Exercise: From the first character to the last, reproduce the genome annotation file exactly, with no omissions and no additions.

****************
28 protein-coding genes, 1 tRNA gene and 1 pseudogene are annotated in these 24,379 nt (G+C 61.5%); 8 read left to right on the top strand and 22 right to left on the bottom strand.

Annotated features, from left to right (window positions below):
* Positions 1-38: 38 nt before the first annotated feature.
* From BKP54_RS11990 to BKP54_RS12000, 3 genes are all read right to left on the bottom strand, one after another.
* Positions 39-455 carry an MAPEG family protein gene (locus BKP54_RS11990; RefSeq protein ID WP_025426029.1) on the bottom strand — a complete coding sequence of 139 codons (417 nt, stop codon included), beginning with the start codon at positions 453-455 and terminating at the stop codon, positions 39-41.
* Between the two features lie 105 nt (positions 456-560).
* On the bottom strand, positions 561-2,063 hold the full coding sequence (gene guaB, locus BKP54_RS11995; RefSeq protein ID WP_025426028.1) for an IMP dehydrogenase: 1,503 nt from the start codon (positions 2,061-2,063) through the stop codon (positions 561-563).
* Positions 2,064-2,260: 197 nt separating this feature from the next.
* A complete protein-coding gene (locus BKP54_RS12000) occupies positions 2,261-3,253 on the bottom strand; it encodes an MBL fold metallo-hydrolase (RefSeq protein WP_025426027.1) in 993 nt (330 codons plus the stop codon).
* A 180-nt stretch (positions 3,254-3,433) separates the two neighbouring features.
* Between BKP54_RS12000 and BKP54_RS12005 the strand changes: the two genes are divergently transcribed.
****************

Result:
28 protein-coding genes, 1 tRNA gene and 1 pseudogene are annotated in these 24,379 nt (G+C 61.5%); 8 read left to right on the top strand and 22 right to left on the bottom strand.

Annotated features, from left to right (window positions below):
* Positions 1-38: 38 nt before the first annotated feature.
* From BKP54_RS11990 to BKP54_RS12000, 3 genes are all read right to left on the bottom strand, one after another.
* Positions 39-455 carry an MAPEG family protein gene (locus BKP54_RS11990; RefSeq protein ID WP_025426029.1) on the bottom strand — a complete coding sequence of 139 codons (417 nt, stop codon included), beginning with the start codon at positions 453-455 and terminating at the stop codon, positions 39-41.
* Between the two features lie 105 nt (positions 456-560).
* On the bottom strand, positions 561-2,063 hold the full coding sequence (gene guaB, locus BKP54_RS11995; RefSeq protein ID WP_025426028.1) for an IMP dehydrogenase: 1,503 nt from the start codon (positions 2,061-2,063) through the stop codon (positions 561-563).
* Positions 2,064-2,260: 197 nt separating this feature from the next.
* A complete protein-coding gene (locus BKP54_RS12000) occupies positions 2,261-3,253 on the bottom strand; it encodes an MBL fold metallo-hydrolase (RefSeq protein WP_025426027.1) in 993 nt (330 codons plus the stop codon).
* A 180-nt stretch (positions 3,254-3,433) separates the two neighbouring features.
* Between BKP54_RS12000 and BKP54_RS12005 the strand changes: the two genes are divergently transcribed.